The University of Waterloo has once again garnered national interest thanks to the launch of associate professor Dr. Bessma Momani’s Trudeau Foundation project. Entitled “Arab Canadian Youth: Pursuing Responsible Citizenship to Counter Disempowerment & Disengagement,” its goal is to address the many challenges faced by Arabic youth, including discrimination, negative media portrayal, and perceived lack of loyalty, despite Arabs being present in Canada since the late 1800s. “This new wave of immigrants, unlike any previous generation is now more transnational than any other generation … with more connection to their homelands, the events, and home politics than the immigrants of any generation before,” said Momani. “Because they’re more connected today, this often makes people think that it makes them less loyal. Really it just means they have the ability to be a part of two cultures, and we tend to find that unsettling.”</p>
The project has a total budget of $224,508 and will run for three years. During the first year, three-day workshops will be run in Toronto, Montreal, Vancouver, and Edmonton, expanding into Ottawa, Windsor, and London in the second year. In the final year, a policy workshop will be held to bring together scholars, government, and community representatives. The information will be used to design future programs and tools to combat marginalization and encourage civic engagement.
Momani theorizes that these negative perceptions are compounded by national security concerns and the mass media’s tendency to cherry pick information. This is further complicated by the immigrants leading what Momani refers to as “parallel lives.” She described this as, “New immigrants are participating in both worlds.… They can keep up with the latest jokes in their homeland. It’s not that they don’t love Canada — they just have the ability to still be part of their homelands as well and they remain aware of what is going on. It allows them to have access to information that any immigrant, 10, 20, 50 years ago would have wished they could have had.”
Part of her research also deals with trying to reduce an occurrence known as the Bosnia Effect: a social scenario with origins in the Yugoslav Wars. It is “the frustration of Bosnian immigrants who perceived that the world didn’t care about Bosnia and their crisis,” explained Momani. “When we don’t react to crises in areas, the population from that region are offended that the government doesn’t do something to assist. This leads to an unhealthy reaction where they perceive that the government and society doesn’t care. There’s a whole host of reasons why governments may not react, it doesn’t mean we’re not empathetic, it just means there is a whole host of other reasons that lead to inaction.”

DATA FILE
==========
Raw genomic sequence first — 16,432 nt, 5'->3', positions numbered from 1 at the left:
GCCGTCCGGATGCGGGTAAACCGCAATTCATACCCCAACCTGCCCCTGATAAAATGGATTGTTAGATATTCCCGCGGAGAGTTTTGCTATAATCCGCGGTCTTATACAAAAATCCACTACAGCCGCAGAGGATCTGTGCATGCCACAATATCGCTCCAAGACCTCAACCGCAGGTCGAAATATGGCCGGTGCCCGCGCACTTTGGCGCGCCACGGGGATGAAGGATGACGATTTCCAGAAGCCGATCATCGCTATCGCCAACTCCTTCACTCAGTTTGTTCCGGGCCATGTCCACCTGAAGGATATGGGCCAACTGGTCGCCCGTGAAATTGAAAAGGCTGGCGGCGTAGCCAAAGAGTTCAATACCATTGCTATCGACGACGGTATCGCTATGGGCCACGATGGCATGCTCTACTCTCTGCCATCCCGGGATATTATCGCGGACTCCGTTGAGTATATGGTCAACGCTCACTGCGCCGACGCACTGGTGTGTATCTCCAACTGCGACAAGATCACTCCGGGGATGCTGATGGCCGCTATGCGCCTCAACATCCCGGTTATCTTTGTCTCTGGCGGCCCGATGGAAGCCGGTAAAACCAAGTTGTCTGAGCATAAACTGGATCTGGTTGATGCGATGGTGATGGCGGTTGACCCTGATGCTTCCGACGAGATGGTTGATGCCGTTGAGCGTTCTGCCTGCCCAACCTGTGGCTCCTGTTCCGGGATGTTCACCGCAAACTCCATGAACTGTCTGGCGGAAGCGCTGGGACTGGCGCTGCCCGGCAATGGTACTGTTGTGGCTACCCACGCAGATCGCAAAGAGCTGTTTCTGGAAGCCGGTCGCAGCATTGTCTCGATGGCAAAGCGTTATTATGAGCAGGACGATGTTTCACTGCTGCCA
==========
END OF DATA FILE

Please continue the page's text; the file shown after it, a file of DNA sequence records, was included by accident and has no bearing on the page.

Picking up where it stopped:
Momani recommends checking out assistive services such as lifelinesyria.ca, where you can donate things such as translation services to assist new immigrants and “[put] pressure on our members of parliament.”
“As a great big country we can afford to bring in more people. The simplest thing that Syrian families want right now is family unification — people want to bring a cousin who is in a dangerous zone or a brother and their family. These aren’t people who will end up on the streets of Toronto; they will be absorbed into a family home and taken care of. We need to keep in mind that these Syrian Canadians are highly educated individuals, bilingual, possibly trilingual…. There is a real advantage to having highly educated professionals come to our country and contribute. It’s important for our tax base and important for our long-term demographic future, so there’s lots to be gained. We win when immigrants come to this country,” said Momani.
Momani has authored and edited six books and over 55 scholarly articles, peer reviewed book chapters, and articles, and serves as an associate professor at both the University of Waterloo and the Balsillie School of International Governance and Innovation. In addition, she was formerly a non-resident senior fellow at the Brookings Institute in Washington, a Canada-United States Fullbright Scholar, and a visiting scholar at Georgetown University’s Mortara Center and the Amman Institute in Jordan. She attributes her success to her passion for her work. “When you are passionate about an issue, you become successful…. You feel it has a higher purpose,” she explained. “I love my job, I love being able to talk about issues that matter to me. You can’t buy passion, it’s in you.”